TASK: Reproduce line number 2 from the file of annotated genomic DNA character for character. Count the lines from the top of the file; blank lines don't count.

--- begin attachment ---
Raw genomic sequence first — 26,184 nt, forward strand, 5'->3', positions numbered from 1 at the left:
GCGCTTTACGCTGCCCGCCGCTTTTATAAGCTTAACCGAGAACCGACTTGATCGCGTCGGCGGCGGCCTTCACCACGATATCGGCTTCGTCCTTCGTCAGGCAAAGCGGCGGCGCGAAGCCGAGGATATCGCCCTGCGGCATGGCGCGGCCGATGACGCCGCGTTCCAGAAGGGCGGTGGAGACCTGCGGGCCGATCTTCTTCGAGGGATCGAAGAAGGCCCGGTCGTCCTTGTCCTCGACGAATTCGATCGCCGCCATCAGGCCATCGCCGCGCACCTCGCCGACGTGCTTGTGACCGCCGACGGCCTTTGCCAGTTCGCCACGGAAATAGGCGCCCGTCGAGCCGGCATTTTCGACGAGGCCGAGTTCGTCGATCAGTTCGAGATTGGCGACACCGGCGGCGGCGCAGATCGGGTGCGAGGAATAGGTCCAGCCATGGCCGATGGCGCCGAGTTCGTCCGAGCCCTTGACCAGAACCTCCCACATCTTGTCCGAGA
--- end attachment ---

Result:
GCGCTTTACGCTGCCCGCCGCTTTTATAAGCTTAACCGAGAACCGACTTGATCGCGTCGGCGGCGGCCTTCACCACGATATCGGCTTCGTCCTTCGTCAGGCAAAGCGGCGGCGCGAAGCCGAGGATATCGCCCTGCGGCATGGCGCGGCCGATGACGCCGCGTTCCAGAAGGGCGGTGGAGACCTGCGGGCCGATCTTCTTCGAGGGATCGAAGAAGGCCCGGTCGTCCTTGTCCTCGACGAATTCGATCGCCGCCATCAGGCCATCGCCGCGCACCTCGCCGACGTGCTTGTGACCGCCGACGGCCTTTGCCAGTTCGCCACGGAAATAGGCGCCCGTCGAGCCGGCATTTTCGACGAGGCCGAGTTCGTCGATCAGTTCGAGATTGGCGACACCGGCGGCGGCGCAGATCGGGTGCGAGGAATAGGTCCAGCCATGGCCGATGGCGCCGAGTTCGTCCGAGCCCTTGACCAGAACCTCCCACATCTTGTCCGAGA